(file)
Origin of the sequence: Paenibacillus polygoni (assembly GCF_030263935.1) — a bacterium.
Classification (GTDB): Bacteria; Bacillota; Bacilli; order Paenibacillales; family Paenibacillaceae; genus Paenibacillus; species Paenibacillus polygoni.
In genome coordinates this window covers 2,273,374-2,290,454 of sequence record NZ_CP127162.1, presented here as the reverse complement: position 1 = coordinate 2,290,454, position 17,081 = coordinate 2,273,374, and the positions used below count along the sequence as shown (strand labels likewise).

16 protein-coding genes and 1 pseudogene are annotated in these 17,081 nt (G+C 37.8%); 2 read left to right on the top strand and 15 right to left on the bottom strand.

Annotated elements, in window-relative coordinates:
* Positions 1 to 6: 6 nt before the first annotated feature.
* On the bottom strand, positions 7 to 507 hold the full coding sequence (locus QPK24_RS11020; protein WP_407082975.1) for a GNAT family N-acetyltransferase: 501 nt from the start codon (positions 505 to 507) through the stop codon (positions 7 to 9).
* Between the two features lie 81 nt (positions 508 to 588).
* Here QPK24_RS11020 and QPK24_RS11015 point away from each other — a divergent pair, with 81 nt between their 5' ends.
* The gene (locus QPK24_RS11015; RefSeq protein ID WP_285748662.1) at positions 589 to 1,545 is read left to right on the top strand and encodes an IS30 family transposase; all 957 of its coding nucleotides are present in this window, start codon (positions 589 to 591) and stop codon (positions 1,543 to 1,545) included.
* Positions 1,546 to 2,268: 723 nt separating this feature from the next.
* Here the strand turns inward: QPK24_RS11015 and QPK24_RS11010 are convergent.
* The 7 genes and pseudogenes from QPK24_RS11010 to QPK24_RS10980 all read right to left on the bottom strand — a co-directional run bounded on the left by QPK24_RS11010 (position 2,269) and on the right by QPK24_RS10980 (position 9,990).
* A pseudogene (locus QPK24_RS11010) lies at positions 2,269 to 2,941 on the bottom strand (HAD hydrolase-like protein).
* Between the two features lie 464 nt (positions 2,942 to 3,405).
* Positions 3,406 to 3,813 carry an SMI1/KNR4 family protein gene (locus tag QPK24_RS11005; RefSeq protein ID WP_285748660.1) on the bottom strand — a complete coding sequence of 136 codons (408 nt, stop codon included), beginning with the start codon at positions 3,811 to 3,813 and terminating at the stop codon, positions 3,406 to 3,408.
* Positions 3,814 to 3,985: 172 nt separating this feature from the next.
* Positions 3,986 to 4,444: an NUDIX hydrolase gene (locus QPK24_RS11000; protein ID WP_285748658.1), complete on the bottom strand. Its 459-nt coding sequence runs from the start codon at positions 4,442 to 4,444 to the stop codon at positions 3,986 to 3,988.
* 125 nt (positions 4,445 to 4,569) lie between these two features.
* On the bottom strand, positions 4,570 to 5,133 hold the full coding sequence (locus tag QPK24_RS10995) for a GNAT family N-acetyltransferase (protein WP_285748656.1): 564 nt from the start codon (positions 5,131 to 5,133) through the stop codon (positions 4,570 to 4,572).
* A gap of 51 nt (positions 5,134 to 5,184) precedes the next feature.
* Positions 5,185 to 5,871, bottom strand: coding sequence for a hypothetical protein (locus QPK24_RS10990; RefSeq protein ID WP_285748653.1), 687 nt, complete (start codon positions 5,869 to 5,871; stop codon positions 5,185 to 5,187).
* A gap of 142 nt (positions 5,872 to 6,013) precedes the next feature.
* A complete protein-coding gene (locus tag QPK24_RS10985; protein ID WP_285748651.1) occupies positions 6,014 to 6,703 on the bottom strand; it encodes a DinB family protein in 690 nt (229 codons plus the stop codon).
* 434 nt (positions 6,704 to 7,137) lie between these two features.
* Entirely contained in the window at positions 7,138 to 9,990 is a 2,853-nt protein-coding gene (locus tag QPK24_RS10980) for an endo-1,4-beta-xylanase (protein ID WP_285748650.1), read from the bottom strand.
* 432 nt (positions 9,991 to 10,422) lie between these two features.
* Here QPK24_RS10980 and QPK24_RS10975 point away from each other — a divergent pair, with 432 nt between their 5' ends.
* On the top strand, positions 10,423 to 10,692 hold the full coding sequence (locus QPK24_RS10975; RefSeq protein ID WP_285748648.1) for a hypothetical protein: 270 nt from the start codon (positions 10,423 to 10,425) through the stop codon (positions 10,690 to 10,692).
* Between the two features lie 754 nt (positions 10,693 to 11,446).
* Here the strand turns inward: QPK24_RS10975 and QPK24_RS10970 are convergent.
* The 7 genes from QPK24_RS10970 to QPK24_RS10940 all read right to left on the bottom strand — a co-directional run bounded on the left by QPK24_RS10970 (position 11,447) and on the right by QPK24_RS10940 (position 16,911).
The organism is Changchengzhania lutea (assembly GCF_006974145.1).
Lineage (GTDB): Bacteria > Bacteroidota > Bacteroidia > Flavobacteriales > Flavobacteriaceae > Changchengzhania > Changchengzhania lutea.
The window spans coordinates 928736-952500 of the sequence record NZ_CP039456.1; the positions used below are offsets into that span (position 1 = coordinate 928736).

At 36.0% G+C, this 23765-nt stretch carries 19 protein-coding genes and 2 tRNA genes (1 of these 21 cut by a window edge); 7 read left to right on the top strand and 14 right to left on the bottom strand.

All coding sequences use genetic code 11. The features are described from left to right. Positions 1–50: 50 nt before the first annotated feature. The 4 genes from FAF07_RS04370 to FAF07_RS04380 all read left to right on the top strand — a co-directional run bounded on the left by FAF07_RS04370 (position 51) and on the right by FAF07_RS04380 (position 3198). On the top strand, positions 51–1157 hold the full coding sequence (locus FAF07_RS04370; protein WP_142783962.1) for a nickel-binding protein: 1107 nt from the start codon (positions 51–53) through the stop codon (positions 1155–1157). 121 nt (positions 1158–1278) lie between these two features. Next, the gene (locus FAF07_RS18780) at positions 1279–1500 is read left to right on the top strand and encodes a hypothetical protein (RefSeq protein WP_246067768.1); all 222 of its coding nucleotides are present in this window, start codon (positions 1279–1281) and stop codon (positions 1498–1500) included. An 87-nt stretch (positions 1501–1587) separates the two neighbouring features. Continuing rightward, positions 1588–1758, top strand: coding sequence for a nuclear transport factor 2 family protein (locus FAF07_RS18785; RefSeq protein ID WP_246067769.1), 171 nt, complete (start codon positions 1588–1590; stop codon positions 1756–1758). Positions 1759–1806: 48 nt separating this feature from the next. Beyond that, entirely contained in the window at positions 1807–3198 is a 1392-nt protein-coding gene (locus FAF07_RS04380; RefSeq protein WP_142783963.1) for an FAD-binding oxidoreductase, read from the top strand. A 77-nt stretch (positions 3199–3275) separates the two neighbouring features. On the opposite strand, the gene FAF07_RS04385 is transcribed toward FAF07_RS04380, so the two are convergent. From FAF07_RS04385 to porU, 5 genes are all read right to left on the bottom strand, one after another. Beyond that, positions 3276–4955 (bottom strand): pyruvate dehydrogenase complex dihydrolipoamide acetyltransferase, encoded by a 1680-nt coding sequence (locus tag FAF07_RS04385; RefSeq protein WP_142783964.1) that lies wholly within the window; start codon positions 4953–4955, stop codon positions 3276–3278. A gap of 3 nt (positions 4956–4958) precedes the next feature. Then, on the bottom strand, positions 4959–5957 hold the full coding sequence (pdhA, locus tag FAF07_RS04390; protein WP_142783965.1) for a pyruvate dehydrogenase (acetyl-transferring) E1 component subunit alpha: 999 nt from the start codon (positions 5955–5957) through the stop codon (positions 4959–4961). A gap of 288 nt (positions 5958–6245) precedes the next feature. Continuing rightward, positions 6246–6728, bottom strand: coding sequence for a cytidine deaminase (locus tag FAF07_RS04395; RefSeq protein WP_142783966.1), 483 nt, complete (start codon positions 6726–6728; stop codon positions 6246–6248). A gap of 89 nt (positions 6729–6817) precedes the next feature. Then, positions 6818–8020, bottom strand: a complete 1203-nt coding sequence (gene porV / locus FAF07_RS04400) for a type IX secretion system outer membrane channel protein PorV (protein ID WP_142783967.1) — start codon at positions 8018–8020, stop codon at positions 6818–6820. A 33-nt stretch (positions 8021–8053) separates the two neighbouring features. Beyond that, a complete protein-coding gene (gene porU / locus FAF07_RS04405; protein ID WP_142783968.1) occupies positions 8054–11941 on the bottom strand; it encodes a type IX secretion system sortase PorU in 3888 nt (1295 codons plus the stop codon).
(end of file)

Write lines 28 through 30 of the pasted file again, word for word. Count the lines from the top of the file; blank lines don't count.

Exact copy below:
* Here QPK24_RS10980 and QPK24_RS10975 point away from each other — a divergent pair, with 432 nt between their 5' ends.
* On the top strand, positions 10,423 to 10,692 hold the full coding sequence (locus QPK24_RS10975; RefSeq protein ID WP_285748648.1) for a hypothetical protein: 270 nt from the start codon (positions 10,423 to 10,425) through the stop codon (positions 10,690 to 10,692).
* Between the two features lie 754 nt (positions 10,693 to 11,446).